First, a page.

I pop over to see the team I work with on this education client and have a chat – I update them on where I’m up to and check their availability to talk through some gaps have identified in the client’s control processes. We need to evaluate whether these gaps pose a risk to the client and how we can help them perform these controls better, or what controls they can implement that would be more effective.
I leave the RACM I’ve built with my team mate so that they can give it a read through and send me their thoughts. While they’re doing that, which might take them a few hours, I pick up some work our internal audit team have been performing on some Victorian Government infrastructure projects. The nature of this project is such that the government have engaged construction contractors to manage the infrastructure project. The contractor passes on all direct costs from the project to the Government each month. Our role in this project is to look at what is charged, and evaluate whether the contractor is allowed to claim that particular cost back, given the terms of the contract. I sit down with a list of invoices and charges submitted by the contractor and investigate the nature of the expense, whether appropriate approval was sought, and input into our testing document the invoices that are compliant and the ones we need to enquire about further.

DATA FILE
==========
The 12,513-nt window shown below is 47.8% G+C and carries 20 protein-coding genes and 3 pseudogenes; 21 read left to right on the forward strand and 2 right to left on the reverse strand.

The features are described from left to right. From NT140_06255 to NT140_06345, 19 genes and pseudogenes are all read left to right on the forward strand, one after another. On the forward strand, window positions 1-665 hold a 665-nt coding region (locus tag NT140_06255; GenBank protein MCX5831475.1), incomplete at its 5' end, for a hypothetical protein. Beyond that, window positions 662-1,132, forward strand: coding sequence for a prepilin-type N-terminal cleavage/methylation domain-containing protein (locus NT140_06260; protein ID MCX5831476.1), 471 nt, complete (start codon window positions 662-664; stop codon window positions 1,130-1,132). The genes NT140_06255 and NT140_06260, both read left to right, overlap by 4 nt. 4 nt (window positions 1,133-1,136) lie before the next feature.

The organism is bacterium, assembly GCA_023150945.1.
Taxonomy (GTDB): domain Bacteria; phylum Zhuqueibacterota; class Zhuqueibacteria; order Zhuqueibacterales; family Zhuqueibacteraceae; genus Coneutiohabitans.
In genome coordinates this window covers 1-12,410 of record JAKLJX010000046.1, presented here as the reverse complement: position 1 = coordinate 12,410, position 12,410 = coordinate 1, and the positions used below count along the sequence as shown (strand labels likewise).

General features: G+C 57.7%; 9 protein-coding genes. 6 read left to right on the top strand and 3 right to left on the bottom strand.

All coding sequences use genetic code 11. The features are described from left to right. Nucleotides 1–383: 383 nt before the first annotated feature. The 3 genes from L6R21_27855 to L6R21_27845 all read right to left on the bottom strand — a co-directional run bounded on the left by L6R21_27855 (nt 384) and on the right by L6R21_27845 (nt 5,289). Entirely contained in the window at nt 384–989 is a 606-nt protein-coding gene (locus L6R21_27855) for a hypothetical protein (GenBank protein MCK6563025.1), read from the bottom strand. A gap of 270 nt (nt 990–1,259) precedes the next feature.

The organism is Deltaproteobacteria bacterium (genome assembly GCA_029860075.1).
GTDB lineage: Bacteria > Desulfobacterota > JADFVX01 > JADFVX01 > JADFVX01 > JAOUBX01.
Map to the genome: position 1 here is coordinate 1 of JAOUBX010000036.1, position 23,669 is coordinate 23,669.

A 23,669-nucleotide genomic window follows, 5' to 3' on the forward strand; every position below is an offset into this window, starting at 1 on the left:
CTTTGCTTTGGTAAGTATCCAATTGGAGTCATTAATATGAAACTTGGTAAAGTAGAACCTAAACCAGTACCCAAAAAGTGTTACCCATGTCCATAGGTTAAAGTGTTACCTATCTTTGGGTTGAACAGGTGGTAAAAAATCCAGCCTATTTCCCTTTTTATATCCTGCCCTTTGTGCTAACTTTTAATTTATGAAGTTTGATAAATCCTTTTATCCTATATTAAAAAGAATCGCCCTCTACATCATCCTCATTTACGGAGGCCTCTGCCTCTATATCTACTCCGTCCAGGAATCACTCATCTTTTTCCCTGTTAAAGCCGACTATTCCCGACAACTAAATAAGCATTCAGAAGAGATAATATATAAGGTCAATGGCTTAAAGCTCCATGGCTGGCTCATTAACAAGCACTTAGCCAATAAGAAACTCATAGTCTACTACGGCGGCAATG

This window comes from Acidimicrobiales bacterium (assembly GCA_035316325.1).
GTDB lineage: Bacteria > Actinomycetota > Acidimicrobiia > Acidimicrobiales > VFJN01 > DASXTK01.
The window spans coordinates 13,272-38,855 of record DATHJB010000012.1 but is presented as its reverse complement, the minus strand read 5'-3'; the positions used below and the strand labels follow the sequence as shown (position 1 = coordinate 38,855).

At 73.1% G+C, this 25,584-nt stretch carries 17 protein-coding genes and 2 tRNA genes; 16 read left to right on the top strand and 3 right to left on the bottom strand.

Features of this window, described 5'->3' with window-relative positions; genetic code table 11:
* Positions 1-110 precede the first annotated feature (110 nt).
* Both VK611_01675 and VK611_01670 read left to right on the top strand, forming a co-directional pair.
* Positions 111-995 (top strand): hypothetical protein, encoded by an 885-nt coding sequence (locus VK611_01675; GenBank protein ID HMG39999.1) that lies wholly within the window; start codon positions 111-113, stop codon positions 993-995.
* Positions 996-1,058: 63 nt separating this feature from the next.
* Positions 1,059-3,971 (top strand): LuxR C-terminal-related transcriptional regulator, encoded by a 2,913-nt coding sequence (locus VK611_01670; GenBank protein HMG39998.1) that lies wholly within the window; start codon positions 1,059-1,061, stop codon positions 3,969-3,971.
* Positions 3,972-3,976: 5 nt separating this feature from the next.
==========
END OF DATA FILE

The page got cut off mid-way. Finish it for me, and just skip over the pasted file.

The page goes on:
I take a break in the middle of doing this – we have a massive food court downstairs so I pop down to grab a falafel and avocado sandwich (my favorite, you should try it) and meet some colleagues on the balcony. We have an open air space on level 37 of KPMG which is really lovely to have lunch on when it’s a nice day – great views of Melbourne as well!
After lunch I continue with the sample testing; I submit my list of queries back to the contractor after running them by my team, with some queries around the time period of the claims; it looks like these costs have been incurred by the contractor prior to the main scope of works for the project commencing, meaning that they are ineligible for reimbursement by the Government. It turns out this is what’s happened, and I escalate this to my team so that they can inform the required parties that a credit needs to be issued to the Government and controls need to be implemented to prevent this type of error occurring in future month claims.
My colleague has finished reading my RACM and sends it back to me with some thoughts on what we’ve collected so far. We need to add some more information to a few of the scope points to substantiate what we’re including in the final report, so I go back to my notes from client meetings and add further detail to their processes. On a high level, internal audit reports inform company management and public stakeholders about the company’s processes and risk management. If there is found to be a legal issue around an area that we have audited (and have said is compliant), we can also bear liability alongside our client for any non-compliances. As such, it’s really important that we appropriately document everything that we speak to clients about, the information they give us, and how we’ve substantiated issues that we’ve raised in our reports.